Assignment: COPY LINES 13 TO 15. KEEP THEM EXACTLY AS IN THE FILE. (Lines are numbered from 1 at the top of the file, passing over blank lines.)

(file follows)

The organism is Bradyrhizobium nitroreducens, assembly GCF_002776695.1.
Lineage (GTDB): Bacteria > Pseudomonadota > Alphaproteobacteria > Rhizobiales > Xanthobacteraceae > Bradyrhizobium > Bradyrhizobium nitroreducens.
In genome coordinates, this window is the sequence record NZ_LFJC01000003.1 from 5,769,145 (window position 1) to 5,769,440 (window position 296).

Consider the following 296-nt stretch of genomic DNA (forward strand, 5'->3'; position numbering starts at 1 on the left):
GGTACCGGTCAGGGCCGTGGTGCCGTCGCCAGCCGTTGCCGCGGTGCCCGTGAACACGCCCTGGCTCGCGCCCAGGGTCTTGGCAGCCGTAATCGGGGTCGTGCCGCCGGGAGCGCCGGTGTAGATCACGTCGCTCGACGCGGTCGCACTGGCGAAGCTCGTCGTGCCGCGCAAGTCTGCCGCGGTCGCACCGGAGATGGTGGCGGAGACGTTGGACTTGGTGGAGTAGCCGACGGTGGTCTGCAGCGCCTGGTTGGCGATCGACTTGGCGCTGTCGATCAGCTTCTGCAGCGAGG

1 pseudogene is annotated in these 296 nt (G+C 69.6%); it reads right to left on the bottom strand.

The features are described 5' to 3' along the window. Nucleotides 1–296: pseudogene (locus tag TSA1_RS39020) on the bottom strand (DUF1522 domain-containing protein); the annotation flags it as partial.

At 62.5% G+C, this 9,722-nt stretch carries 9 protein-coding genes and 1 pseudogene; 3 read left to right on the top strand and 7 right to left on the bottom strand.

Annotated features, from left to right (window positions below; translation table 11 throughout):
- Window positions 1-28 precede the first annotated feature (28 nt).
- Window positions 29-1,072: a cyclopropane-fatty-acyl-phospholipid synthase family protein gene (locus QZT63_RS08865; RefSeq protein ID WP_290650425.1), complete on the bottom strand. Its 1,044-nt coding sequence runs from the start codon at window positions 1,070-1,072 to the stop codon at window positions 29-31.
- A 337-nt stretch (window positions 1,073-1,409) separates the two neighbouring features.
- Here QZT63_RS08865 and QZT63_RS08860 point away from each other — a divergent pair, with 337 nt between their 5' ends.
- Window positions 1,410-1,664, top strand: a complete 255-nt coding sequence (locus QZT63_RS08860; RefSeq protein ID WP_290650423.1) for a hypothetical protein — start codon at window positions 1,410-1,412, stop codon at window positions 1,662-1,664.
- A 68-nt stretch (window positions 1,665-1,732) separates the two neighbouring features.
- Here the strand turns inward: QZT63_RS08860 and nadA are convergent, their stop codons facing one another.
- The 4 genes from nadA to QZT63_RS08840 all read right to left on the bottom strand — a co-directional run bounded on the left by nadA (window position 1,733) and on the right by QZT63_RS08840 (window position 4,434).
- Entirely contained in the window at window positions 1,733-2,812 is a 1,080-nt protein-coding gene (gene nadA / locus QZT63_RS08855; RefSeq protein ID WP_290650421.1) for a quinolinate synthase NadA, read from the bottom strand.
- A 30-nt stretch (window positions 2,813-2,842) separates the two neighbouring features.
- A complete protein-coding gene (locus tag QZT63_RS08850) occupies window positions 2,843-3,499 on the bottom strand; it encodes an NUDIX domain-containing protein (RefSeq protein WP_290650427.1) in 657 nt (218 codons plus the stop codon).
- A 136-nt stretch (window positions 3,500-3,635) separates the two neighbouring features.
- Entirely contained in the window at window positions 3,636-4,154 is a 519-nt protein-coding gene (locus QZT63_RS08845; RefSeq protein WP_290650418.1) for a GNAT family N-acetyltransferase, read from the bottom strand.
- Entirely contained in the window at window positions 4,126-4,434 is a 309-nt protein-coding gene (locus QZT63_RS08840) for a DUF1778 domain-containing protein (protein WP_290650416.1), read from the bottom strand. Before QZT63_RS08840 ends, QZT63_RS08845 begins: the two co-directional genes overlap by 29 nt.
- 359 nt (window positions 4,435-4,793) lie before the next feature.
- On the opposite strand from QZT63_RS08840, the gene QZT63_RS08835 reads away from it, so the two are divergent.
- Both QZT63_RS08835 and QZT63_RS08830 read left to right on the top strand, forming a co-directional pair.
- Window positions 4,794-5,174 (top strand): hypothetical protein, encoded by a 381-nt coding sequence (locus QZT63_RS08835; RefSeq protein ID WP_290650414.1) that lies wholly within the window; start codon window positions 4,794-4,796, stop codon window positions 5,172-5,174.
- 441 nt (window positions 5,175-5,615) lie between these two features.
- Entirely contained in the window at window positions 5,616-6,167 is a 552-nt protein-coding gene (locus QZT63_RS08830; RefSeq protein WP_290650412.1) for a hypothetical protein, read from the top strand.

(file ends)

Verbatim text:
- Here QZT63_RS08865 and QZT63_RS08860 point away from each other — a divergent pair, with 337 nt between their 5' ends.
- Window positions 1,410-1,664, top strand: a complete 255-nt coding sequence (locus QZT63_RS08860; RefSeq protein ID WP_290650423.1) for a hypothetical protein — start codon at window positions 1,410-1,412, stop codon at window positions 1,662-1,664.
- A 68-nt stretch (window positions 1,665-1,732) separates the two neighbouring features.